Crime in Denmark is now at its lowest since 1983. In Copenhagen the number of serious crimes, perpetuated by youth of immigrant background, has fallen by 20%, says Nikolaj Jensen, of the Copenhagen police. Copenhagen is the only place in the country where crime statistics differentiate between ethnic Danes and immigrants. However, whatever crime there is, is much more serious.
Copenhagen police says that having a job means a lot for youth and they have had much success with several preventive projects where youth end up with a job. In the past 4 years, more immigrants get to the job market. From 2003 to 2006 there was an increase from 45% to 49%, with expected better results in 2007.
Ahmed Abu-Aishe from Nørrebro, was rescued by a job, getting an apprenticeship as a carpenter and volunteering in a youth club, while before he just hung out in the streets. He says that the job has saved his life, giving him an education and work to think of. It also means a lot to his family.
More and more youth are ending up in gangs. Fahmy Almajid thinks that the authorities did not take the warning signals seriously, though the first immigrant gangs appeared in the 1990's. At the same time, he thinks Denmark will now experience murders being avenged, both by the gangs and by the family of those murdered, since 'honor' has a lot of meaning in the community.
Integration consultant Mohammad Rafiq agrees: there's a large group of youth that the authorities never paid attention to. The youth are a ticking bomb, and we haven't seen the last of them.
An increasing number of incidents of gun violence between rival gangs is being fuelled by an influx of new members, according to a number of experts familiar with Copenhagen's minority communities.
In the most recent incident, a 21-year-old man was shot in the head and killed late Wednesday night in the Nørrebro neighbourhood. He is the first person to be killed in the ten shootings recorded by police in the past month, but Fahmy Almajid, an integration counsellor, warned that the violence will continue as their ranks swell.
'These gangs are growing rapidly right now as young people that have fallen through the cracks join up,' he said.
Police have identified six main gangs with a total of about 150 members in the Copenhagen area. Members typically range between the ages of 15 and 25. Most of the groups are based in the city's southern and western suburbs, but at least two claim the Nørrebro neighbourhood as their turf.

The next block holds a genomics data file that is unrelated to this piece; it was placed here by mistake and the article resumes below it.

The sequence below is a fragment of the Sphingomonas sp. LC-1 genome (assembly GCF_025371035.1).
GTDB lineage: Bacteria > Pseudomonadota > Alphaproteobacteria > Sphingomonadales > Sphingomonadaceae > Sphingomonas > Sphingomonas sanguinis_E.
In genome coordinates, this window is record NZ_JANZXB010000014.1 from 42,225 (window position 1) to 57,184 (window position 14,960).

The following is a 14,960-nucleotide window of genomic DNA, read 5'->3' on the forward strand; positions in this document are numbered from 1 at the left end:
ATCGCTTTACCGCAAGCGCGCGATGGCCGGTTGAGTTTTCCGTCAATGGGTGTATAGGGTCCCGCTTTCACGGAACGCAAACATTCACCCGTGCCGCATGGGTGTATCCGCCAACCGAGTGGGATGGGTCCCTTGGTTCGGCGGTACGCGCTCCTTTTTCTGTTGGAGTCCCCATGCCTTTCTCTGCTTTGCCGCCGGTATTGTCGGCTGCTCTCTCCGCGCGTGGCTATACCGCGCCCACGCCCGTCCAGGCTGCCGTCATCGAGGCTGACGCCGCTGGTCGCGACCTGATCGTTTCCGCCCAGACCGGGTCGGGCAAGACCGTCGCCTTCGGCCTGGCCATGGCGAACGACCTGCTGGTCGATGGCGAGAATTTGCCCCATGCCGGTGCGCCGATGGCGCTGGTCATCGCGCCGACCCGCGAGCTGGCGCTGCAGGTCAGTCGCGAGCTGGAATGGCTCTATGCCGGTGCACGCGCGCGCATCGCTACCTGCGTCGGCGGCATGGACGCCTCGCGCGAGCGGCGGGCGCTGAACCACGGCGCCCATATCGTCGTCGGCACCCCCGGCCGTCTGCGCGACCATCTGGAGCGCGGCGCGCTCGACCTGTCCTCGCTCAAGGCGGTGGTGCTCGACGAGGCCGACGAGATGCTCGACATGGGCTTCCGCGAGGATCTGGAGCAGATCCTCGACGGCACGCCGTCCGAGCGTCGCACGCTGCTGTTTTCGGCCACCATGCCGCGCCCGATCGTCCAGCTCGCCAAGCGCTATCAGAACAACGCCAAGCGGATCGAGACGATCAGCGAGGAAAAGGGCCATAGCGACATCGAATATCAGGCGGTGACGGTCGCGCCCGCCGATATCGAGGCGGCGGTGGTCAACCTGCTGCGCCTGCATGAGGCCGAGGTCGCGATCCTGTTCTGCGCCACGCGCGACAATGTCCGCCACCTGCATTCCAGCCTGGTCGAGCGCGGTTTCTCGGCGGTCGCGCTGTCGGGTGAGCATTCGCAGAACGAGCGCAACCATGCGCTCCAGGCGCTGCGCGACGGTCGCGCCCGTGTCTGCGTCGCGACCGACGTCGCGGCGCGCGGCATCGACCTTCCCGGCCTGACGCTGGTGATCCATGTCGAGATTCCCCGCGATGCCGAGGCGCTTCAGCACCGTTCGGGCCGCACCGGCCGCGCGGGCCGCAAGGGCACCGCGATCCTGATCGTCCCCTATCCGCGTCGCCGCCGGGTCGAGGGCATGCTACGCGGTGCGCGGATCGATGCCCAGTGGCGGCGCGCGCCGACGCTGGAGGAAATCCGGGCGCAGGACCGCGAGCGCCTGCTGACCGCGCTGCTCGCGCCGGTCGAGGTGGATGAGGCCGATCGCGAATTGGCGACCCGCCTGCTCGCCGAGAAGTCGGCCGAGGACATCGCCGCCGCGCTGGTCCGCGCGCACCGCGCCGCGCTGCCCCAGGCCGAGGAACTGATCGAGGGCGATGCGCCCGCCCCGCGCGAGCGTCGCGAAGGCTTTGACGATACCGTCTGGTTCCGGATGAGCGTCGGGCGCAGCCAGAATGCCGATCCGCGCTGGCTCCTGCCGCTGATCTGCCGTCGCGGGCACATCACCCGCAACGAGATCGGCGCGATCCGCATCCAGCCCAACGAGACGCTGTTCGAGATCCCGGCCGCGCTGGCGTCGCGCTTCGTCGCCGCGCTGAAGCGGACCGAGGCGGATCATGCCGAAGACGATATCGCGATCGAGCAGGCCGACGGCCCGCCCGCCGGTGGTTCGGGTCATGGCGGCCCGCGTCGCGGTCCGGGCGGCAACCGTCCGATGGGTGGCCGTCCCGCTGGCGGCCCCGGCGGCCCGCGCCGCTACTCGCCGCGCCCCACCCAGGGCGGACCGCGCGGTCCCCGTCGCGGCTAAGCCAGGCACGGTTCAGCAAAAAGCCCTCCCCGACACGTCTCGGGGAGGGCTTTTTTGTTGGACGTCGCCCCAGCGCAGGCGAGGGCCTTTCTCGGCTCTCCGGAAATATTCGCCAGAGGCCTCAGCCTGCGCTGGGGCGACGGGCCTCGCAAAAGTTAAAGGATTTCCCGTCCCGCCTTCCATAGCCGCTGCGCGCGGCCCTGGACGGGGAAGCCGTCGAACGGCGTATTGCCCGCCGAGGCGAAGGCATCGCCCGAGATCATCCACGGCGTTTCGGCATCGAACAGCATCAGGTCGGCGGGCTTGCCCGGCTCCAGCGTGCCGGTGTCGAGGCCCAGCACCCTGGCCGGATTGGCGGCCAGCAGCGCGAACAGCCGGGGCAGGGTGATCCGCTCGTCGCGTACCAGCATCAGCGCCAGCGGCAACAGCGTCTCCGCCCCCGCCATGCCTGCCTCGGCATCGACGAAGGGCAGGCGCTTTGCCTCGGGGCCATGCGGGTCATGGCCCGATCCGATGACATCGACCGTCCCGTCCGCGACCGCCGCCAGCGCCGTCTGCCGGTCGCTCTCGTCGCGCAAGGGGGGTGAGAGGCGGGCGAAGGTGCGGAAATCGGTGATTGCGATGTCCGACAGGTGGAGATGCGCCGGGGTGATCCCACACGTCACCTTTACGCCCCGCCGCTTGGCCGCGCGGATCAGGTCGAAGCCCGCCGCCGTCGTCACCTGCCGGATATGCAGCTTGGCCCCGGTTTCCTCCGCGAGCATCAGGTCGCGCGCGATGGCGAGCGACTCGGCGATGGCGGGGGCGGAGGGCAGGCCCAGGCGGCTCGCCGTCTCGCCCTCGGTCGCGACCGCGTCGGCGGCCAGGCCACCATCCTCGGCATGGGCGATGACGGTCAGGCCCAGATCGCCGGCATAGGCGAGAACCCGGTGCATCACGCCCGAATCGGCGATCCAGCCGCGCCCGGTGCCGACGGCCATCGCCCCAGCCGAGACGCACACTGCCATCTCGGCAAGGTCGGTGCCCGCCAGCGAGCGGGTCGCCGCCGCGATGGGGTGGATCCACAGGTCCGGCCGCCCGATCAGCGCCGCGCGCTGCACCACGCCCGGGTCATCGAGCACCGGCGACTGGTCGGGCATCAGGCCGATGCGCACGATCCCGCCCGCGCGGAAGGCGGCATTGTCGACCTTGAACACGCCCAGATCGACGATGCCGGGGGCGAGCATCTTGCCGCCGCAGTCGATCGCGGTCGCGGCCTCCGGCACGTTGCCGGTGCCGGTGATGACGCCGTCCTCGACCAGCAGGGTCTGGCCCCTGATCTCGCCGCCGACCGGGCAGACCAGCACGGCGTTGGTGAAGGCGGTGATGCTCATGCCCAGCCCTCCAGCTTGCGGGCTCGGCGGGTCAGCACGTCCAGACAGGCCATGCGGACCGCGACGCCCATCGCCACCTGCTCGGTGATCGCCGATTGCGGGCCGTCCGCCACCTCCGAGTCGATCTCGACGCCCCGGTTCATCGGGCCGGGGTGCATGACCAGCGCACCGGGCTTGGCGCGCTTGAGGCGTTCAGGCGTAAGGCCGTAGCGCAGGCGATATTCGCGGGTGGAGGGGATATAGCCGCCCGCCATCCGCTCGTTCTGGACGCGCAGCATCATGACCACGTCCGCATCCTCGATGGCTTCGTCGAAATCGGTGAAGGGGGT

The shootings, however, have not been restricted to gang territory. During one weekend last month, three shootings were reported in downtown Copenhagen and near Christiania, an area with a history of drug-related shootings.
Many of the gangs were founded in the 1990s, and according to Almajid were able to take root because police and social services workers ignored their growth.
Police call the recent spate of shootings unrelated acts of 'payback', but some suggest that they may be part of a showdown for control of the drug market.
The victim of Wednesday's shooting was reportedly a member of a group known as the Sjælør Gang, which takes its name from one of Copenhagen's rougher neighbourhoods. The driver of the car in which he was riding was also shot, but was able to continue to a nearby hospital.
When other members of the gang showed up at the emergency room, they were discovered to have been carrying handguns and wearing bullet-proof vests.
Police and social workers described members of the group as 'hardened criminals', and said that the killing had apparently been an execution, which was likely to be avenged.
'This is a group that fights against everyone,' said police inspector Nikolaj Hansen. 'We're talking about people who lack empathy and morals, and who have a totally different idea of honour than we are accustomed to.'
Sources: Copenhagen Post (English), DR (Danish), Berlingske Tidende (Danish)